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Ron Peterson, Beyond the Resume

From kosher catering to unannounced patient visits, here are some little-known facts about the man who has made an indelible mark on Johns Hopkins.

By Neil A. Grauer

Date: 11/09/2017

Ron Peterson, Beyond the Resume

Ronald R. Peterson describes himself as “very much a Hopkins person”—which also can be said of others in his immediate family. His wife, Elizabeth “Rooney” Peterson, became the Department of Medicine’s first professional fee billing coordinator in 1974. She continued doing administrative work on school of medicine grants and other financial management projects, earned a master’s degree in administrative sciences from Johns Hopkins University, and in 1987, began a career as a part-time consultant, mostly for The Johns Hopkins University’s School of Medicine departments. In 1998, she began volunteering at the Alan Mason Chesney Medical Archives, where she still works.

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The Petersons’ daughter, Susan, graduated in 2009 from The Johns Hopkins University School of Medicine, completed her residency in the Johns Hopkins Department of Emergency Medicine, and is now an assistant professor of emergency medicine.

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Asked how he developed his passion for accuracy and detail, Peterson observes that his father, the co-owner of a small roofing and sheet metal business, did its bookkeeping and paid close attention to the details of that little business. “So maybe that’s where I got it,” he says.

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As a high school student and undergraduate at The Johns Hopkins University, Peterson focused on a medical career—although his mother “always hoped” he would become a minister. “I always thought I was going to become a doctor. So I think I brought all these things together—because, in many ways, I think we do the Lord’s work here.”

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After graduating from The Johns Hopkins University in 1970–and entering a master’s program for health care administration–Ron Peterson was a science teacher in the Baltimore City Public Schools system and worked on weekends for Schleider Caterers, then a prominent kosher firm in the city. A longtime, dedicated congregant at his Harford County church, Peterson nonetheless knows exactly how to cater a bar mitzvah, bat mitzvah or Jewish wedding.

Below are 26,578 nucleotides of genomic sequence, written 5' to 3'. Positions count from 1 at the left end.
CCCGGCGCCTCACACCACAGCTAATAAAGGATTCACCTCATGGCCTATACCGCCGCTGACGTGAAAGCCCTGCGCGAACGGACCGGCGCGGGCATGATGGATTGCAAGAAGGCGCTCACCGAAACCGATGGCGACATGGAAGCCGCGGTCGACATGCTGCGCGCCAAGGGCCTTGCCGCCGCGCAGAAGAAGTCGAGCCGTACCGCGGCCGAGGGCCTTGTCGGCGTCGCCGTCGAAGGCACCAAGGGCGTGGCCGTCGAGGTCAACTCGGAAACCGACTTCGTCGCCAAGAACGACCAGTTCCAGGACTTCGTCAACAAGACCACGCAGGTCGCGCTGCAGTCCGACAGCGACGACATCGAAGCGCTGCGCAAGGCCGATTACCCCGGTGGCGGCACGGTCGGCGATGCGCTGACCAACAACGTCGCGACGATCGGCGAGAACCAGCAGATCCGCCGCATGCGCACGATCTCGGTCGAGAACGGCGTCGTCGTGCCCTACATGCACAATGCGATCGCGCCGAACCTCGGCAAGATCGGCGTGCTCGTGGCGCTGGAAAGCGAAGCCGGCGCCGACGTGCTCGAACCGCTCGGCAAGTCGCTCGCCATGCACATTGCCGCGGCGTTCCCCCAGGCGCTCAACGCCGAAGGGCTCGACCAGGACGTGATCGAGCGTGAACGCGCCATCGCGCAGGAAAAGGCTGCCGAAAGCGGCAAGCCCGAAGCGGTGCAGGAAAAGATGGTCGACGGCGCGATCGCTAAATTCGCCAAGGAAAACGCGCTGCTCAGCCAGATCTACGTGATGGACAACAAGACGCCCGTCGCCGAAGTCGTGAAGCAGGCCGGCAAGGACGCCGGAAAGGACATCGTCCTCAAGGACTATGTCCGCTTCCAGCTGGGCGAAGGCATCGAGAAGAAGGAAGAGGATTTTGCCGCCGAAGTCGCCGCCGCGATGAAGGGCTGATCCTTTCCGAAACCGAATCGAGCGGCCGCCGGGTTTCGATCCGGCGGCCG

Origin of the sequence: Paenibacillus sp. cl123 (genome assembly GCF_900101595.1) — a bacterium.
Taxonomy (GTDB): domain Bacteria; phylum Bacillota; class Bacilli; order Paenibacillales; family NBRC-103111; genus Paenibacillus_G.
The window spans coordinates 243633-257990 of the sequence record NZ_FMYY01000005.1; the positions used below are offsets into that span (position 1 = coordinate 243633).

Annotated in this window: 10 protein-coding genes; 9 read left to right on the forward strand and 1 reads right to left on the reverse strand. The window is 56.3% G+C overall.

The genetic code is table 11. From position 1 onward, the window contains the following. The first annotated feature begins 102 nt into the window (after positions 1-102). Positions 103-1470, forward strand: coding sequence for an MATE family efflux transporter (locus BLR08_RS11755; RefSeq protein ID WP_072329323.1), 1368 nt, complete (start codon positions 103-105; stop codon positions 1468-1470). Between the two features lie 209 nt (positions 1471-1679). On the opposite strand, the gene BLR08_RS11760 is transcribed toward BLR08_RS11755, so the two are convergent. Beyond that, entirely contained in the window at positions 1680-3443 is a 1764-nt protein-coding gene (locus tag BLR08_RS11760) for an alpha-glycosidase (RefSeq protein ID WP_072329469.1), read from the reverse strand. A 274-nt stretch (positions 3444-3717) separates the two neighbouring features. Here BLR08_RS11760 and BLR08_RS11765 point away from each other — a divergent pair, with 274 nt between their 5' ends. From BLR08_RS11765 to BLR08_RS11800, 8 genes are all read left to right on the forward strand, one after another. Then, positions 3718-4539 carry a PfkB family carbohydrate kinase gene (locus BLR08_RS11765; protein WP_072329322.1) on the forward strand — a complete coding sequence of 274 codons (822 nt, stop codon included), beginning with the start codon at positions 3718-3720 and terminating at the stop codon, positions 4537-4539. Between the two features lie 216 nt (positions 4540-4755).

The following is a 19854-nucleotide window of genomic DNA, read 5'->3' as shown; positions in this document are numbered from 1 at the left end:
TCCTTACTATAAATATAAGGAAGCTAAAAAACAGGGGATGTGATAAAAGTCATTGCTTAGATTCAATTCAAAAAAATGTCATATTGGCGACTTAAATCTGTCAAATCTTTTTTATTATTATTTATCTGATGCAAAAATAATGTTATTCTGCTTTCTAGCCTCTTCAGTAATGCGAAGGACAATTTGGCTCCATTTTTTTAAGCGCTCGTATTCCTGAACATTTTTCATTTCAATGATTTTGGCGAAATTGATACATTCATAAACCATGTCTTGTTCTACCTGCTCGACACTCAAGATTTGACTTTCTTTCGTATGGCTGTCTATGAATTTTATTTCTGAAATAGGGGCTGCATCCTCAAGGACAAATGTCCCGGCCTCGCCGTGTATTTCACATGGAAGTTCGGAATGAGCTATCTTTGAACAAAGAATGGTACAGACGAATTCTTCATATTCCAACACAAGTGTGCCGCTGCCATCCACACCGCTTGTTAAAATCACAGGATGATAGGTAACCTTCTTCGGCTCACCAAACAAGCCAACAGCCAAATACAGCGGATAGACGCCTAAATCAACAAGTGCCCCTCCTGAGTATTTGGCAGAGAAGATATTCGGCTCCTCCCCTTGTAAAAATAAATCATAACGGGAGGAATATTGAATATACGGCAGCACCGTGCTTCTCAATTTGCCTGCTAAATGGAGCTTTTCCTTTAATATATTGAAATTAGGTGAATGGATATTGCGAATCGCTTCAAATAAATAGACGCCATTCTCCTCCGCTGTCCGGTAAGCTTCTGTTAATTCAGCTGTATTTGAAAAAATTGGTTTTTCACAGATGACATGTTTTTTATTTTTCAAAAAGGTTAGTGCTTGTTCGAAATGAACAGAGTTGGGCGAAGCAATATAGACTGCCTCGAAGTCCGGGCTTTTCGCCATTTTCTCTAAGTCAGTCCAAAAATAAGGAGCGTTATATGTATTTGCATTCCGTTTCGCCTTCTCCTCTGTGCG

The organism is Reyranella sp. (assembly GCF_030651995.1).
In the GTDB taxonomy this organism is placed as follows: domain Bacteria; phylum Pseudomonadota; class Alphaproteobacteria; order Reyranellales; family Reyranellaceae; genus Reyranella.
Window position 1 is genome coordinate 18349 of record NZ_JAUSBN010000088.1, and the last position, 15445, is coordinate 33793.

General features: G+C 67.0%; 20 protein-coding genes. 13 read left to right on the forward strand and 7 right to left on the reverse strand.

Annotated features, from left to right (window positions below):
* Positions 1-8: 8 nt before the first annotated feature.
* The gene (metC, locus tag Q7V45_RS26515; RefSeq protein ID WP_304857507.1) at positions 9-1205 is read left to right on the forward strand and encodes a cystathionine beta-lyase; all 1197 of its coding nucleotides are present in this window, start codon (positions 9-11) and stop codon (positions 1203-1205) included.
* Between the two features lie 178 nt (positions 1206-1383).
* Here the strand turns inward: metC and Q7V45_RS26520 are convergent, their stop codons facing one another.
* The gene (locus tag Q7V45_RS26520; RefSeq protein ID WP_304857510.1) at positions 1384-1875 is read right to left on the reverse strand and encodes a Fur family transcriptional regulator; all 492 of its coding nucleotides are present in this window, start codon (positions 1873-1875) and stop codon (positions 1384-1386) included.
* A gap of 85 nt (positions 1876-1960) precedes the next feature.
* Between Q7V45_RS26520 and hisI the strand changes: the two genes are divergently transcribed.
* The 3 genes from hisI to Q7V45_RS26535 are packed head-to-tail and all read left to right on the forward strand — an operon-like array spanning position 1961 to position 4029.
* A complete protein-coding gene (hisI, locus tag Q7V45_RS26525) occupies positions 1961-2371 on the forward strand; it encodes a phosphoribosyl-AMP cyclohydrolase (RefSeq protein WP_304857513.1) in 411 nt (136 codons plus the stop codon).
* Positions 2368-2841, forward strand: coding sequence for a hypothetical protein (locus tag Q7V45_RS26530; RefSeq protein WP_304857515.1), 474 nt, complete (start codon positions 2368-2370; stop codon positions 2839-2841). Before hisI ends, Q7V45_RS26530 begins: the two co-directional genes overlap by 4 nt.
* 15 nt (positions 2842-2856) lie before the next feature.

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Peterson regularly makes unannounced visits to patients at The Johns Hopkins Hospital. “I do it every single week, several patients,” he says. “It’s a way of keeping in touch with the real reason I went into this business in the first place–but it’s also a way to keep in touch with your customer base.” He knows that most problem-solving is done by the nurses, so he gives out his business cards at the nursing stations, reminding them never to hesitate to call him if they need his assistance.

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When Baltimore City issued a “request for proposal” (RFP) for private healthcare companies to submit bids for taking over the management of the beleaguered Baltimore City Hospitals in 1982, Peterson and the Hopkins Hospital president, Robert Heyssel, quickly devised a way to compete against for-profit hospital management companies. They put together a shell corporation solely to be able to have the right to bid on the City Hospitals contract. They named that shell corporation “Broadway Medical Management.” From that curious beginning, it has grown into a significant private corporation known as Johns Hopkins Medical Management, headed by Gill Wylie, which oversees all of Johns Hopkins Medicine’s healthcare and outpatient surgery centers in Maryland.

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With his retirement in January, Ron Peterson will conclude a near-record-setting tenure as head of the Johns Hopkins Health System after 21 years and the Hopkins Hospital, from which he retired in 2016 after 20 years. He has matched or exceeded the 20-year tenures of two predecessors as hospital president, Russell Nelson, who served from 1952 to 1972, and Robert Heyssel, who served from 1972 to 1992. That places him third only to Winford Smith, a 1903 graduate of the school of medicine who served as Hopkins Hospital’s head for 35 years – 1911 to 1946; and Smith’s predecessor, Henry Hurd, who led the hospital for 22 years, 1889 to 1911.

A 'Hopkins Person' Beyond Compare: After 44 years, Ronald R. Peterson looks back on accomplishments that have marked his singular career at Johns Hopkins Medicine.